There is no entrepreneurship without trying new things, taking calculated risks, and putting your whole self forward. But many people are afraid of new things. Fear of new things doesn’t mean that someone isn’t ambitious or driven, and it doesn’t make someone weak. It’s actually an evolutionary development that keeps us alert to changes in our environment and circumstances.
Whether it’s you or someone you’re managing who is afraid to step into a new role and try something new, the fear of new things can be overcome by techniques of discovery and transparency. Fear of new things does not doom all entrepreneurial potential, but for the sake of progress, it is something that needs to be conquered step by step.
Examine the Fear
Examining your fear means looking into what makes you nervous about this new thing. Some people do this best by sitting down with a notepad and making a list of risks and outcomes. Other people find that it’s easier to talk about it with another person.
Ask yourself these questions:
- Is this something you really want to or need to do?
- Is this a personal motivation for growth?
- Is it a professional necessity?
Either you will convince yourself that it’s worth doing, or you will talk yourself out of it and find another option.
What’s at risk? And what’s the best possible outcome?
Frequently, the fear of trying new things stems from the fear of failure. We don’t like other people to see us fail. However, we also know that it’s very unlikely that we’ll immediately master something on a first attempt.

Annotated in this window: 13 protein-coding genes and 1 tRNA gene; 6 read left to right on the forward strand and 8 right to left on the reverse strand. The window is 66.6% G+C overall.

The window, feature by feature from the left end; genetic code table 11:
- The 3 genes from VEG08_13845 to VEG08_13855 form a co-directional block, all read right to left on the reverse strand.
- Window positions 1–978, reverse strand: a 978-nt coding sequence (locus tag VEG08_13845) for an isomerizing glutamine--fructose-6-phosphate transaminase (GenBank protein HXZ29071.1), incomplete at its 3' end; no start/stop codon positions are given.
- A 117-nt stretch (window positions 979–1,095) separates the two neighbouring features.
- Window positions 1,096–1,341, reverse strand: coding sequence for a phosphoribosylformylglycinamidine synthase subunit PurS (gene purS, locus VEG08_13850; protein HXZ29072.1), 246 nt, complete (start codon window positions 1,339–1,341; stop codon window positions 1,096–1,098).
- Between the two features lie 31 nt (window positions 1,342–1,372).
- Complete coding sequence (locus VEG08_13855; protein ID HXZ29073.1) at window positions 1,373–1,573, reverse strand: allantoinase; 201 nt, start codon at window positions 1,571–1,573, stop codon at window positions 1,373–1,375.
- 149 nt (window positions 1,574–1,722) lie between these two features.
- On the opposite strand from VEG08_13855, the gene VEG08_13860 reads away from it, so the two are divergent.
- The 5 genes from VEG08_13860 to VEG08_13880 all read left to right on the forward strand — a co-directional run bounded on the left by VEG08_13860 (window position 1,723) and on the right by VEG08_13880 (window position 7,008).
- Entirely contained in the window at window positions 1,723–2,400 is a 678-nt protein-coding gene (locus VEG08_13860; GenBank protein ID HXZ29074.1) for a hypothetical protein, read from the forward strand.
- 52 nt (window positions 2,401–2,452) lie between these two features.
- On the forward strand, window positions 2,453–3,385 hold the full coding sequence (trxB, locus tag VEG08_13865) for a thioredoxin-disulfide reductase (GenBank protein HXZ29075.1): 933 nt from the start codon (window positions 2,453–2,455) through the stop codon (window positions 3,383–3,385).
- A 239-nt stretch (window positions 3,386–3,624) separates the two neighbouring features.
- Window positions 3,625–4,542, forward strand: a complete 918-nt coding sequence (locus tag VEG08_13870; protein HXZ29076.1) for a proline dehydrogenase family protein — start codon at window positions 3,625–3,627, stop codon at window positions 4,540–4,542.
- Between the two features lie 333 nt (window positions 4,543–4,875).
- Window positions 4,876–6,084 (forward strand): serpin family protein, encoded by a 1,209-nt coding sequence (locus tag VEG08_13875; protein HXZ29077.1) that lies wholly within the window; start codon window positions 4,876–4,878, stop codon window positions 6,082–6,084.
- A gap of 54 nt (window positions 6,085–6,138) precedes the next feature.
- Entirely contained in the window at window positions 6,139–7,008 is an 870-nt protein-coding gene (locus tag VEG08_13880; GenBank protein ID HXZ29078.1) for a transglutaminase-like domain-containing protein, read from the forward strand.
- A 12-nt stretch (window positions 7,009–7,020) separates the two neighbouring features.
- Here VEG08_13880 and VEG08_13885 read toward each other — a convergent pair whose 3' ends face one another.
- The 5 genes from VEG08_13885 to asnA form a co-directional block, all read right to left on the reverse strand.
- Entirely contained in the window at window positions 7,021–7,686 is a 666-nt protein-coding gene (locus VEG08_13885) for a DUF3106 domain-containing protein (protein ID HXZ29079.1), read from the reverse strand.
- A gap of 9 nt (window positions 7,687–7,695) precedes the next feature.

Some individuals are afraid of letting themselves down as well. Many strong individuals expect themselves to be great at something right away. But rather than inspiring confidence, this pressure can make it difficult to begin the learning process. It doesn’t say anything about your capabilities when you don’t master something on your first attempt. Instead of approaching something out of the desire to master it, approach it with the mindset to learn it.
Even after you have examined your fear, you may still be undecided. This is not a problem. The main thing is that you know now where you stand, and you might have some inkling of what you want and why you want it.
Educate Yourself About It
Whether it’s a process, a whole new field, or an action, you can grow your confidence in your ability by demystifying what needs to be done. Read and watch videos about it. Learn about the process, and know in theory what you will need to troubleshoot. The more you know about it, the less scary it will seem, and the more confident you will feel in taking it on.
Build Confidence by Training
Training with another person gives you a safety net while trying out your new goal. Training can also help individuals to keep an open mind. The act of training acknowledges that trainees won’t be able to do it perfectly the first time. Otherwise they wouldn’t be training.
This might mean finding a mentor to help you motivate you to pursue your goal or someone else who is on a similar path as you. Watching someone with experience go through the process that you’re training for can greatly help to grow your confidence. This is called vicarious learning, and it is a great way to overcome fears, by offering exposure and a controlled environment in which to experiment.